For many avid coffee drinkers, the thought of going without their beloved caffeine fix can be daunting. Caffeine withdrawal symptoms such as headaches, fatigue, and irritability are all too familiar to those who rely on their daily dose of java. However, a recent study published in the Journal of Psychopharmacology suggests that relief from caffeine withdrawal may come from an unexpected source: decaffeinated coffee. This study sheds light on the surprising effects of decaf coffee on alleviating withdrawal symptoms, even when participants are fully aware that they are consuming a caffeine-free beverage.

The Study

Led by Llewellyn Mills from the University of Sydney, researchers recruited 61 heavy coffee drinkers for their study. Participants, defined as consuming at least three cups of coffee per day, were subjected to a 24-hour caffeine abstinence period before being brought into the lab. They were then asked to rate their current experience of caffeine withdrawal symptoms before consuming various beverages, including coffee, decaf coffee, and water.

Participants were divided into two groups, with both groups consuming decaf coffee. However, one group was falsely informed that they were drinking caffeinated coffee, while the other group was aware that they were drinking decaf. A third group consumed water as a control. After 45 minutes, participants were again asked to rate their withdrawal symptoms.

Surprising Results

As expected, participants in the water group experienced consistent levels of withdrawal symptoms before and after consumption. Those who believed they were drinking caffeinated coffee reported a significant reduction in withdrawal symptoms at the second assessment, demonstrating the placebo effect. Interestingly, even participants who knew they were drinking decaf coffee experienced a notable decrease in withdrawal symptoms.

Potential Explanations

The study suggests that conditioning plays a significant role in the observed effects of decaf coffee on caffeine withdrawal. Over time, the sensory cues associated with drinking coffee, such as the aroma and warmth of the cup, become linked with the physiological effects of caffeine ingestion. As a result, these sensory cues alone may trigger a reduction in withdrawal symptoms, even in the absence of caffeine.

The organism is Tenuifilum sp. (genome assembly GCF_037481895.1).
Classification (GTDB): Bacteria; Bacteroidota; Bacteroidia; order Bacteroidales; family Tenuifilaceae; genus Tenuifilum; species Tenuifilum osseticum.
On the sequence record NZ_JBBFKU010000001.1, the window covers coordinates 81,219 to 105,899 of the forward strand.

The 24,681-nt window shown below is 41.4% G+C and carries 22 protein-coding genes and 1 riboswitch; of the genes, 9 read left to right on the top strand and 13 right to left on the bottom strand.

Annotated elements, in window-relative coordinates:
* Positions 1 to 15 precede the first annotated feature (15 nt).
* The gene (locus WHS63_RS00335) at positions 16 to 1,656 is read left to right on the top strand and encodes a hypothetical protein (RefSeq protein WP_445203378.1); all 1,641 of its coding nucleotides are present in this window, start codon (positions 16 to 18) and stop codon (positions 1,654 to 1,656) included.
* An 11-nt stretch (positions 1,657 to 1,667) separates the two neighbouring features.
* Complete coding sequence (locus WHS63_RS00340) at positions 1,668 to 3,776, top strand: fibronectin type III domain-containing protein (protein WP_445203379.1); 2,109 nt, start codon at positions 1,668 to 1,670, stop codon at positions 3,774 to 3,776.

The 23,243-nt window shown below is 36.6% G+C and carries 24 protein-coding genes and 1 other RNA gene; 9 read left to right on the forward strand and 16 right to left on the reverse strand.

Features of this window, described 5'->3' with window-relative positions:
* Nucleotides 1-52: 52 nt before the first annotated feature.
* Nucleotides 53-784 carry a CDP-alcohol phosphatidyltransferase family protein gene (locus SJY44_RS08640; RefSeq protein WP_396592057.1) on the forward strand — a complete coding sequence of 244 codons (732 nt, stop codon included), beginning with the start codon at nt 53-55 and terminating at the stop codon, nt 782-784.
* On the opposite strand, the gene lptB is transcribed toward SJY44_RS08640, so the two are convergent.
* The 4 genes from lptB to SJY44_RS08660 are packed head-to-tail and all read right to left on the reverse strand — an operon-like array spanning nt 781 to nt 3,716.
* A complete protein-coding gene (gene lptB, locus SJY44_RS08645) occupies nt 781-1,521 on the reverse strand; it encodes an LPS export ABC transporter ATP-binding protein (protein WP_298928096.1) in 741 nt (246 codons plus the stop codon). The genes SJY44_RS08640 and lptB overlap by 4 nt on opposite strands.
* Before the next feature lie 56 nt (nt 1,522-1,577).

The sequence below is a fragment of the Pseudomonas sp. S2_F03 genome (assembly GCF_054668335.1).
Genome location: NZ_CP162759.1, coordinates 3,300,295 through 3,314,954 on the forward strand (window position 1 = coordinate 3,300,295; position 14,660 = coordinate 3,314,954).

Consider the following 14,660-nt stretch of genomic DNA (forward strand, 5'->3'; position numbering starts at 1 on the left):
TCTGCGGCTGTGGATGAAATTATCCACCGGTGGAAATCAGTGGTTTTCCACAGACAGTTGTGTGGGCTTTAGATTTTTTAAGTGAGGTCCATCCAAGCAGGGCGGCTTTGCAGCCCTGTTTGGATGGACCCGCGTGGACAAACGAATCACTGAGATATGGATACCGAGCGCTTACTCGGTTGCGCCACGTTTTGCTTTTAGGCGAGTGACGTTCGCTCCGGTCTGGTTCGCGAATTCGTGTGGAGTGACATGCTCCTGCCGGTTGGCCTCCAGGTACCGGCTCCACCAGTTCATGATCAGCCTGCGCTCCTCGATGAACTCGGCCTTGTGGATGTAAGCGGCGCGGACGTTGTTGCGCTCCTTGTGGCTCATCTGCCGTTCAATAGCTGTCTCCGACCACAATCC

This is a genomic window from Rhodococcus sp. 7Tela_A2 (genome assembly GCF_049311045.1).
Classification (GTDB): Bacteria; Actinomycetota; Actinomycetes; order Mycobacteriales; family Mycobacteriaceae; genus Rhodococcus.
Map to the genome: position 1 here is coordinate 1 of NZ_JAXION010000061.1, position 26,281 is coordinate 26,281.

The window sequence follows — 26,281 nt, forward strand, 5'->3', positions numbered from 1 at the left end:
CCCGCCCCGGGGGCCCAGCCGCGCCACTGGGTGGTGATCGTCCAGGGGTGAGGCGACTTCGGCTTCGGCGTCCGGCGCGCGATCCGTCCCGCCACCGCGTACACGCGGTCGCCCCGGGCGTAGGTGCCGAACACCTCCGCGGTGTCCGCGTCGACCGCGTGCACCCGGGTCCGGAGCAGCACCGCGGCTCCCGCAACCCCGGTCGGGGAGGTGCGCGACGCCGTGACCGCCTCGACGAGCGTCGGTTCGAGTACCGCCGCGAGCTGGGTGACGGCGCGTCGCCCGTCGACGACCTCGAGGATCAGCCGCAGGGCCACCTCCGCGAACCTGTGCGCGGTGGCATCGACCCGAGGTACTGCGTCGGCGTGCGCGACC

While the study focused specifically on caffeine withdrawal, its findings have broader implications for addiction treatment. The use of open-label placebos, where patients are aware they are receiving inert medication, may hold promise in alleviating withdrawal symptoms during addiction recovery. By integrating conditioning procedures into clinical interventions, healthcare professionals may offer novel approaches to improving treatment outcomes.


In conclusion, the study highlights the unexpected benefits of decaf coffee in reducing caffeine withdrawal symptoms. Whether through conditioned responses or placebo effects, decaf coffee appears to offer relief from withdrawal, even when individuals are aware of its caffeine-free nature. While further research is needed to explore its efficacy in other forms of addiction, these findings open new avenues for enhancing addiction treatment interventions.

This study underscores the potential of leveraging conditioning mechanisms to address withdrawal symptoms and improve treatment outcomes, providing hope for individuals striving to overcome addiction.

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